Niobium (Nb) is an alloy agent that provides unique properties to the materials to which it is added. For example, adding niobium to steel renders the latter both more resistant and lighter, thus increasing its advantages from an environmental and economical standpoint. Thanks to its unique properties, it is used in the automotive industry, aerospace, petrochemical and pipeline construction, bridges and other various jobs.
In 1994, Niobec became a true integrated mining and metallurgy complex with the construction of a conversion plant that converts niobium concentrate (Nb2O5) into ferroniobium (FeNb). This has allowed Niobec to place itself among the leading international ferroniobium producers. The conversion of the niobium concentrate into ferroniobium (FeNb) is performed on site by way of thermite reaction. The conversion is conducted on site using a thermite reaction. The pyrochlore concentrate is mixed with several raw materials including aluminum granules, metallic iron, sodium nitrate and recycled fine materials before being transferred to a reactor. This combination produces a powerful exothermic reaction that generates enough heat to bring the temperature up to 2,250ºC, thus melting the entire load in less than 10 minutes. A typical load of 6,400 kg generates 2,400 kg of ferroniobium. Following a cooling period, the ferroniobium is crushed to sizes specified by various steel plants, packaged in 10 to 1,500 kg containers, and shipped worldwide.
History of niobium
Charles Hatchett, an English chemist, discovered this chemical element in 1801. It was only until the early 18th century that niobium was used for industrial purposes, even though it presented highly advantageous physical properties in comparison with other metals.
Its use began in 1925, when niobium started replacing tungsten in the manufacturing of steel-based tools. During the 1930’s, niobium was used to prevent the corrosion of stainless steel. When the primary production of
niobium started, it became a key element in the development of modern engineering materials, and its use increased progressively following metallurgical breakthroughs.
By the end of the 1960’s, Quebec became interested in minerals and started combing its territory in search of this resource. In 1967, a radiometric anomaly was discovered in Saint‑Honoré, in the Saguenay region, during a low-altitude airborne survey. This unexpected discovery eventually led to another one: a substantial niobium deposit.
The term niobium comes from Greek mythology, namely from Niobe, the daughter of Tantalus, son of Zeus. This particular term was chosen because it had been determined that tantalum, which was previously discovered, is combined with niobium.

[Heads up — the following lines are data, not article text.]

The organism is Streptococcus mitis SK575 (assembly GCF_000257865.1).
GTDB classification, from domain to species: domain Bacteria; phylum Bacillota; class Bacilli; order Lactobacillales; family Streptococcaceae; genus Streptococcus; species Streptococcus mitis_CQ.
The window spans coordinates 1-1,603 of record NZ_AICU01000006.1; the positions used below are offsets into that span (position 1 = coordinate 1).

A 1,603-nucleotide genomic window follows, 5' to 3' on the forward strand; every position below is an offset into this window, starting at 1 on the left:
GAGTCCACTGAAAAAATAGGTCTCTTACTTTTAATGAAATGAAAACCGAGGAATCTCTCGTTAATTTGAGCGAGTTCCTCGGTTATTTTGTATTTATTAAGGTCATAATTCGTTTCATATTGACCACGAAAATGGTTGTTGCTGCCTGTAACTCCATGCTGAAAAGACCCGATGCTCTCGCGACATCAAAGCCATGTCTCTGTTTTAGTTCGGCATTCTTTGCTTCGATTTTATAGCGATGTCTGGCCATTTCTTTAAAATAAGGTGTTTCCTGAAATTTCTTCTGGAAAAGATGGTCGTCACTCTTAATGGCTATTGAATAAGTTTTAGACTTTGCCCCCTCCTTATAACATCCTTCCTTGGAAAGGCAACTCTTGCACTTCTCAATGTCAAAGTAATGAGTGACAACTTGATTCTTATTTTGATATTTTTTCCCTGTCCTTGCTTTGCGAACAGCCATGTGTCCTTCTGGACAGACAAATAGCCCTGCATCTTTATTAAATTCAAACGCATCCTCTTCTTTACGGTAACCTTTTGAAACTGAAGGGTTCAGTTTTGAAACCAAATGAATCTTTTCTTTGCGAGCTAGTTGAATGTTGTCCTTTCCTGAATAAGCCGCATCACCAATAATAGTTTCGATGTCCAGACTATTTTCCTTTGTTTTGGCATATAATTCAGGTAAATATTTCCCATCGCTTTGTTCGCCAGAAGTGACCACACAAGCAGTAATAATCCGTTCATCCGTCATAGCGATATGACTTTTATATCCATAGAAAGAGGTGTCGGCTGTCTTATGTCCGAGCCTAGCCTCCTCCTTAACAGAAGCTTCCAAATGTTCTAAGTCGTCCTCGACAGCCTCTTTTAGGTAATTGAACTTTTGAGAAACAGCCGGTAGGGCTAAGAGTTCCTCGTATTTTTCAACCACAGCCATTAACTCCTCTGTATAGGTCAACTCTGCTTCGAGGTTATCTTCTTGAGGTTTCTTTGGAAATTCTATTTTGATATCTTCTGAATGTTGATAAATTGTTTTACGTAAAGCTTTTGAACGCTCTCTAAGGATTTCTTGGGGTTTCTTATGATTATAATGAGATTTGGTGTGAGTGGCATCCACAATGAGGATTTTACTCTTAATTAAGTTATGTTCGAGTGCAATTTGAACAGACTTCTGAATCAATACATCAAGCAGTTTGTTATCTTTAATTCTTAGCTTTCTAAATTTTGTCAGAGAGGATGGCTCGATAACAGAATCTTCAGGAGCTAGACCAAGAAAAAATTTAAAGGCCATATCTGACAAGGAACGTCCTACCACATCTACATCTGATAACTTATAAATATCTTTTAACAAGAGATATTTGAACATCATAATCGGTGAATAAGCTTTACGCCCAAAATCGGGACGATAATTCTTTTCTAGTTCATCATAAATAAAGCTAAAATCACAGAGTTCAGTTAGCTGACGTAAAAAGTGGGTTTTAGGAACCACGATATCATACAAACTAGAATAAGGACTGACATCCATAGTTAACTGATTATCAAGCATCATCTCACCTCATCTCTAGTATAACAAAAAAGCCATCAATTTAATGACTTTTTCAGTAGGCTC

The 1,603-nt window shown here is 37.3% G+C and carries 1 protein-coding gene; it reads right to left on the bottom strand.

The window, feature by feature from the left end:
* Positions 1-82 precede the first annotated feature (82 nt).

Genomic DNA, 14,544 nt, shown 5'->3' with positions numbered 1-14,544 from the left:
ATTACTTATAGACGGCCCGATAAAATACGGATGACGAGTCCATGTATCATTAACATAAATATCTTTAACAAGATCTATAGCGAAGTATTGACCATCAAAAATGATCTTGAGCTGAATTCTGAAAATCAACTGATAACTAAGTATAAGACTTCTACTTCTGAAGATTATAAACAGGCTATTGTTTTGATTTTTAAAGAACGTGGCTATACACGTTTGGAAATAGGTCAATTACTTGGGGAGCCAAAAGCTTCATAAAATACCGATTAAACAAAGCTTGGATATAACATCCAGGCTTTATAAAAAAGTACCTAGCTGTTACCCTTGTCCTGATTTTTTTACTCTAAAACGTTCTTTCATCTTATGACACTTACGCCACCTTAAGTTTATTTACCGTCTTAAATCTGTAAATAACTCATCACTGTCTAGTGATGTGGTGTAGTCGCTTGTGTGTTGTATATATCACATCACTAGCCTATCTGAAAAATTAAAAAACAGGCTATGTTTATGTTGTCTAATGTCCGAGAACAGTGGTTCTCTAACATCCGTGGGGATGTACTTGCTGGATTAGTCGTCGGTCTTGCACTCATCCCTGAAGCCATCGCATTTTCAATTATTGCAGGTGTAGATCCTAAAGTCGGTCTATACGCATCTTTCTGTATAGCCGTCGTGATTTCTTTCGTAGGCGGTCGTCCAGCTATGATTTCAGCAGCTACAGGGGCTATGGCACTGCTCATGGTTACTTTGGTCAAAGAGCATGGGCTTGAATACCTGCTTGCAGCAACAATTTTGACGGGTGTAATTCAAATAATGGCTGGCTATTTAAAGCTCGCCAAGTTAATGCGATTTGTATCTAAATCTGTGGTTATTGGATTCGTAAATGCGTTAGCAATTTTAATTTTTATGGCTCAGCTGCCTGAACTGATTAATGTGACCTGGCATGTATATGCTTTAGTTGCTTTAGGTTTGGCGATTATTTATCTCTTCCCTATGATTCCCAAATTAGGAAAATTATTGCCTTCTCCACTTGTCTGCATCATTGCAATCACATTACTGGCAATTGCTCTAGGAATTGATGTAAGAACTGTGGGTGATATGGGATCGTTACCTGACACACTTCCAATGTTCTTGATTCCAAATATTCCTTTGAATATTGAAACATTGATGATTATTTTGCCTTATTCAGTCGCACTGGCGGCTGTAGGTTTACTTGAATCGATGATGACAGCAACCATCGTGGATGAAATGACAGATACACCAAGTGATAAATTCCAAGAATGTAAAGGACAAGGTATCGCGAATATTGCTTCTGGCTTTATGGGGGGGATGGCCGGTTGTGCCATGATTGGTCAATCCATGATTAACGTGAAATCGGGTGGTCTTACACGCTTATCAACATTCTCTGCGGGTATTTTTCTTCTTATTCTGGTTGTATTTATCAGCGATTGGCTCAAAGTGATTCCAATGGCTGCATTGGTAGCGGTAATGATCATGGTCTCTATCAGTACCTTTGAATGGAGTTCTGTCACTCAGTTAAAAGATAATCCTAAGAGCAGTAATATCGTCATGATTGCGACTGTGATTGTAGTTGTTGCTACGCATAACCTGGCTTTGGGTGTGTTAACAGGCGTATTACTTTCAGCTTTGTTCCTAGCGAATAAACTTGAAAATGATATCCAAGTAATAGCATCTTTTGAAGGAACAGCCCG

Niobium is an alloy agent that provides unique properties to the materials to which it is added. For example, steel containing niobium resists corrosion and is stronger and lighter than pure steel. Niobium can be found namely in rockets and satellites sent to space and even in the human body. Niobium’s qualities make it one of the top 8 strategic raw materials considered indispensable.
Because of its exceptional resistance, niobium-bearing steel is used for many different purposes:
- Rockets and satellites (60 % of Apollo 11’s structure was made of niobium-bearing steel).
- Automobiles – The integration of $9 worth of niobium in an automobile reduces its weight by 100 kilograms and increases its fuel efficiency by 5 %.
- Pipelines – For which niobium is sometimes associated with zirconium.
- Anti-intrusion bars.
- Orthopedics – The human body supports well niobium and titanium alloys used for implants, braces and fracture-reduction plates.
- Filler metal for arc welding purposes.
- Niobium alloys with zirconium, molybdenum, vanadium, chrome our tungsten are also used a filer metals for arc welding certain stainless steels.
- Nuclear reactors – Due to its low neutron-capture cross-sections, niobium-zirconium alloys are also used for the envelopes of nuclear reactors’ fuel rods.
- Surface acoustic wave filters.
- Jewel-making – Niobium is, together with gold, the only metal that can be forged at cold temperatures by an artisan. Its colouring by anodizing is similar to that of other similar refractory metals, such as titanium.
Markets for niobium and ferroniobium
Approximately 89 % of the worldwide consumption of niobium resides in the steel manufacturing industry; 9 % in the production of super alloys; and 2 % for super-conductivity and medical purposes. Alone, the Niobec mine currently accounts for 9 % of the worldwide production of niobium.
|Product||Key Producers||% of Nb Market||Applications||Principal Markets|
(HSLA FeNb) ~60% Nb content
|Vacuum Grade Ferroniobium
|Niobium Metals and Alloys~50-65% Nb content||
|Niobium Chemicals>99% Nb content||